NSA loses power to collect Americans’ phone records after no deal in Senate | WHAT REALLY HAPPENED

NSA loses power to collect Americans’ phone records after no deal in Senate

The National Security Agency lost its authority at midnight to collect Americans’ phone records in bulk, after Republican Sen. Rand Paul stood in the way of extending the fiercely contested program in an extraordinary Sunday session in the Senate.

But that program and several other post-Sept. 11, 2001 counter-terror measures look likely to be revived within days. With no other options, Senate Majority Leader Mitch McConnell reluctantly embraced a House of Representatives-passed bill that would extend the provisions, while also remaking the bulk phone collections program.

Webmaster's Commentary:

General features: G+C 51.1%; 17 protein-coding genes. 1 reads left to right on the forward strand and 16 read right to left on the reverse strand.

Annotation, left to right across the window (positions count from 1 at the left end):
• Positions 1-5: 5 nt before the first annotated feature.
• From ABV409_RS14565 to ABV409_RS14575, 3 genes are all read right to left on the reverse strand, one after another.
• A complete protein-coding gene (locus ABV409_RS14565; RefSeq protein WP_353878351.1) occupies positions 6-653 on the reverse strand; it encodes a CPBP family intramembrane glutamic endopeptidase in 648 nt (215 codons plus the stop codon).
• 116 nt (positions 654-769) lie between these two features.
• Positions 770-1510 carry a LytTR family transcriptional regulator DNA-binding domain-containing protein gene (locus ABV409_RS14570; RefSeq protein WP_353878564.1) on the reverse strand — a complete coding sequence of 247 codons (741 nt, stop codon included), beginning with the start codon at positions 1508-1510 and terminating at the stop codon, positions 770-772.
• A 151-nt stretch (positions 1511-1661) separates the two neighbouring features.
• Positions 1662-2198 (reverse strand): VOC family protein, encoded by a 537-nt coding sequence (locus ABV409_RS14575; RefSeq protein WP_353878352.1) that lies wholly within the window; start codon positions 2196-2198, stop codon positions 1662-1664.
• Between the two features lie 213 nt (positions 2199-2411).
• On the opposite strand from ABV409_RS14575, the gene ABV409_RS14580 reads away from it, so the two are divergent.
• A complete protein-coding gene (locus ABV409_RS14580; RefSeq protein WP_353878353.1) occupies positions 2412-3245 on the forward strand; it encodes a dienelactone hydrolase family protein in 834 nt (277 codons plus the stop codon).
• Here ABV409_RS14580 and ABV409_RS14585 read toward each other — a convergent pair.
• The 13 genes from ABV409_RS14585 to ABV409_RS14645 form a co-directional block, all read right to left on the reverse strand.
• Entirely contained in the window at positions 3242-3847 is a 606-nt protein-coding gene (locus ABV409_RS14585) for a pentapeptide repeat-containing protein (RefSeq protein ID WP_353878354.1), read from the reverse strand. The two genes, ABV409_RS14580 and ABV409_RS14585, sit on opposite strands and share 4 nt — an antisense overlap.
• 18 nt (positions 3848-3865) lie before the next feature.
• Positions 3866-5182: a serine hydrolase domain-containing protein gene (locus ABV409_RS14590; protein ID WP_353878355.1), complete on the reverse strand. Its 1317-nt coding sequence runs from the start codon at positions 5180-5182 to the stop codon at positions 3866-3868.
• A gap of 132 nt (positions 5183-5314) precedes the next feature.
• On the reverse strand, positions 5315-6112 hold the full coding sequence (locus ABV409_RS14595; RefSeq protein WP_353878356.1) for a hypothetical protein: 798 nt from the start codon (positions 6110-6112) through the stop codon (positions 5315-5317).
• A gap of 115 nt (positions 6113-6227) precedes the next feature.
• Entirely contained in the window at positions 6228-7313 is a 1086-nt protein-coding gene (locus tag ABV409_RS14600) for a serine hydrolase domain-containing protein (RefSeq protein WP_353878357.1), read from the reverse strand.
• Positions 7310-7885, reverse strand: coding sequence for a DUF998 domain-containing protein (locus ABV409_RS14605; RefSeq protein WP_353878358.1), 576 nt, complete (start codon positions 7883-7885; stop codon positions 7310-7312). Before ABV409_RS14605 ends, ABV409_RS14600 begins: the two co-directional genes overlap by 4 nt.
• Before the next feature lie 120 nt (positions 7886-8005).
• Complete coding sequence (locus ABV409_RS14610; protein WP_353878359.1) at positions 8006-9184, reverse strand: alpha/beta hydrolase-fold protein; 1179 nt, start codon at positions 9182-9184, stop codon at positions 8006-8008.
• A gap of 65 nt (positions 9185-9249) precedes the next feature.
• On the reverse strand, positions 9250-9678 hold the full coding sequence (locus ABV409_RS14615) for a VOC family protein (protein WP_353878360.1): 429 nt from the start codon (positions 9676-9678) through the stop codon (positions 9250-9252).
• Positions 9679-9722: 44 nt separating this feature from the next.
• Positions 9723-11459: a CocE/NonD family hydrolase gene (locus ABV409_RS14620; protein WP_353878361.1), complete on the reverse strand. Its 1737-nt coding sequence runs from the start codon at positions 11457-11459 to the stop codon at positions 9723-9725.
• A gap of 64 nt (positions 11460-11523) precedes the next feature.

The headline is misleading. NSA still has the power to spy on your phone calls and will as long as those data centers remain standing. NSA was in violation of the law when it started building this system back in the 1980s. They will not hesitate to violate the law again. The new USA FREEDOM Act that may be passed now keeps the spying going, but shuffles around just who gets the data to make it look like there has been an improvement, but the real goal is to lull Americans into the false belief that somehow privacy protections have been restored, so that we will not create our own systems of encryption to protect our business secrets from government crooks. It is up to us all to take responsibility for our right to privacy, guaranteed to us under the Fourth Amendment to the Constitution.

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